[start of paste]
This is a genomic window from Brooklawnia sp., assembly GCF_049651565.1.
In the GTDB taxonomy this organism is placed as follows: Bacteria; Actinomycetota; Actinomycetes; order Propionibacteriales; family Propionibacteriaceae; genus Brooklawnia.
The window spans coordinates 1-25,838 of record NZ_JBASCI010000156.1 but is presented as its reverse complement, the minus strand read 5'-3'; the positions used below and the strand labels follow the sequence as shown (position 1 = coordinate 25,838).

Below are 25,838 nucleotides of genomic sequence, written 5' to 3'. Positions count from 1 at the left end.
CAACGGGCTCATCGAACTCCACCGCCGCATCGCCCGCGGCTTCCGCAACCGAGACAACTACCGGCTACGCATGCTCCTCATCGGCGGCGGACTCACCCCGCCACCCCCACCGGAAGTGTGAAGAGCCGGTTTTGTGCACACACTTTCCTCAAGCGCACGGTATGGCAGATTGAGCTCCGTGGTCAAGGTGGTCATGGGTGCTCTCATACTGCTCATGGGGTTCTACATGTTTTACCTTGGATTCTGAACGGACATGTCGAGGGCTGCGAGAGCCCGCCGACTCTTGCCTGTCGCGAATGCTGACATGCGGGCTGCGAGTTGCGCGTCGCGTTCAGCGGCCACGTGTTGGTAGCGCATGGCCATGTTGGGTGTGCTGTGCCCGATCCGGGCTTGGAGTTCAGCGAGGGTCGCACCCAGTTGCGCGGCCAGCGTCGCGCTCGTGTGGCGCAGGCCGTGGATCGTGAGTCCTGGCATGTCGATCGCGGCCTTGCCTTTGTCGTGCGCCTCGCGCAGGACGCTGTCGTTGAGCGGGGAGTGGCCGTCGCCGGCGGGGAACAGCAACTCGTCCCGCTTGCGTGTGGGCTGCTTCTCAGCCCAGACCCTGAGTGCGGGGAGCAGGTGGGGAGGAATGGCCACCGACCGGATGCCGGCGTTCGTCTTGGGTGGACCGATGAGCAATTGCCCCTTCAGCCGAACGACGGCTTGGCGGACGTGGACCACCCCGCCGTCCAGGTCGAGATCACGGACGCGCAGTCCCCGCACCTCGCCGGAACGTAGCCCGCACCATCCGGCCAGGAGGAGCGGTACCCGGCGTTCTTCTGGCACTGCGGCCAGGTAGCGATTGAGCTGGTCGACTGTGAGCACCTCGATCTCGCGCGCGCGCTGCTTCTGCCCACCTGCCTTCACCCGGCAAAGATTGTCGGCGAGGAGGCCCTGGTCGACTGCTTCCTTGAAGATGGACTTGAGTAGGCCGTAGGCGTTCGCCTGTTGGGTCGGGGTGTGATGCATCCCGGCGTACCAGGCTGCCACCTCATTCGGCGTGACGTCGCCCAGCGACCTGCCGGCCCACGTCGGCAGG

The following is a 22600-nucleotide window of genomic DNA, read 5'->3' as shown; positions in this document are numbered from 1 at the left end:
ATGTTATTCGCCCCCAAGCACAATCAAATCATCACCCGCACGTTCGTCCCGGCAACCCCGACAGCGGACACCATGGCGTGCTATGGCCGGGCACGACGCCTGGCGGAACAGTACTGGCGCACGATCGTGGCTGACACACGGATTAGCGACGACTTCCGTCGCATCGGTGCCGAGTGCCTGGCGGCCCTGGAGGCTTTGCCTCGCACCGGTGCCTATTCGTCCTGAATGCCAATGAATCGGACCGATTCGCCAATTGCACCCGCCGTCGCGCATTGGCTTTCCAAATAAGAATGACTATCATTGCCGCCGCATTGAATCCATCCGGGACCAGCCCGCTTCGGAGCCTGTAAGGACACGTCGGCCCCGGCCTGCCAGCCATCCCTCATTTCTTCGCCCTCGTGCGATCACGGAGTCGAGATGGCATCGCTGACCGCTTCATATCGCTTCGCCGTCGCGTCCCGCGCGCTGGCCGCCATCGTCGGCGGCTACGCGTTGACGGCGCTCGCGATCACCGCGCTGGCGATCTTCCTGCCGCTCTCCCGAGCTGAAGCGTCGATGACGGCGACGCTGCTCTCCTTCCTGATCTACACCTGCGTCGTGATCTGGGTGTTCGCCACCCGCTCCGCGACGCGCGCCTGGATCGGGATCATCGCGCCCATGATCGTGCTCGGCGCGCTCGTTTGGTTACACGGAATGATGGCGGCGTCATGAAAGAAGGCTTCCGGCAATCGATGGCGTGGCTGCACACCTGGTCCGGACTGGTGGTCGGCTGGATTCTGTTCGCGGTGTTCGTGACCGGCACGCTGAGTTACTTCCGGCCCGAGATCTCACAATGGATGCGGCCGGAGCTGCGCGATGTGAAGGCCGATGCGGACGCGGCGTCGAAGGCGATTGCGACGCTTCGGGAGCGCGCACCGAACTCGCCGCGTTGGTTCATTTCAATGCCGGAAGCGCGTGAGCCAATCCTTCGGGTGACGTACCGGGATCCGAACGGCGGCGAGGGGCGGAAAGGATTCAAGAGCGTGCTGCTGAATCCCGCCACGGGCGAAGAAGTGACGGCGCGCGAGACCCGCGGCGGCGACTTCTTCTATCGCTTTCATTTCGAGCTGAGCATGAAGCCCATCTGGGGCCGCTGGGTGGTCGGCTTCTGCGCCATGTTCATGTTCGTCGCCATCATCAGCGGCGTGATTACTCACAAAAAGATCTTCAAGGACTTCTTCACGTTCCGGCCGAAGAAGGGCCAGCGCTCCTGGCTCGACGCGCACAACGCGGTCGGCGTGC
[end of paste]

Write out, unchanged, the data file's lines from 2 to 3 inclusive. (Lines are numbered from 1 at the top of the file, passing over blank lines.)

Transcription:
In the GTDB taxonomy this organism is placed as follows: Bacteria; Actinomycetota; Actinomycetes; order Propionibacteriales; family Propionibacteriaceae; genus Brooklawnia.
The window spans coordinates 1-25,838 of record NZ_JBASCI010000156.1 but is presented as its reverse complement, the minus strand read 5'-3'; the positions used below and the strand labels follow the sequence as shown (position 1 = coordinate 25,838).